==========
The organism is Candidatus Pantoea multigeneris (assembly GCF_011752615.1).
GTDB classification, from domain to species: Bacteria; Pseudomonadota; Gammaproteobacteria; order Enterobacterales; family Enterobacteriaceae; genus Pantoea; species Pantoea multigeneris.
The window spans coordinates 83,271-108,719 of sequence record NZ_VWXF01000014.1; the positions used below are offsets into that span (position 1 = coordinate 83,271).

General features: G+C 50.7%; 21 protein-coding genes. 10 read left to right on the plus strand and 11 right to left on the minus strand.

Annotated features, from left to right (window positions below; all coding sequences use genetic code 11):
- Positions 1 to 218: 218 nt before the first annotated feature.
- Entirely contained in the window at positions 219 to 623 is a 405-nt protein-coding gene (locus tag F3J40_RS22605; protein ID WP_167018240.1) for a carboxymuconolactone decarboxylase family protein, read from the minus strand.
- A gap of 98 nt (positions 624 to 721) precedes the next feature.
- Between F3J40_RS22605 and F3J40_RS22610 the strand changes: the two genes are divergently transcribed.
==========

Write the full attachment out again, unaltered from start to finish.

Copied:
The organism is Candidatus Pantoea multigeneris (assembly GCF_011752615.1).
GTDB classification, from domain to species: Bacteria; Pseudomonadota; Gammaproteobacteria; order Enterobacterales; family Enterobacteriaceae; genus Pantoea; species Pantoea multigeneris.
The window spans coordinates 83,271-108,719 of sequence record NZ_VWXF01000014.1; the positions used below are offsets into that span (position 1 = coordinate 83,271).

General features: G+C 50.7%; 21 protein-coding genes. 10 read left to right on the plus strand and 11 right to left on the minus strand.

Annotated features, from left to right (window positions below; all coding sequences use genetic code 11):
- Positions 1 to 218: 218 nt before the first annotated feature.
- Entirely contained in the window at positions 219 to 623 is a 405-nt protein-coding gene (locus tag F3J40_RS22605; protein ID WP_167018240.1) for a carboxymuconolactone decarboxylase family protein, read from the minus strand.
- A gap of 98 nt (positions 624 to 721) precedes the next feature.
- Between F3J40_RS22605 and F3J40_RS22610 the strand changes: the two genes are divergently transcribed.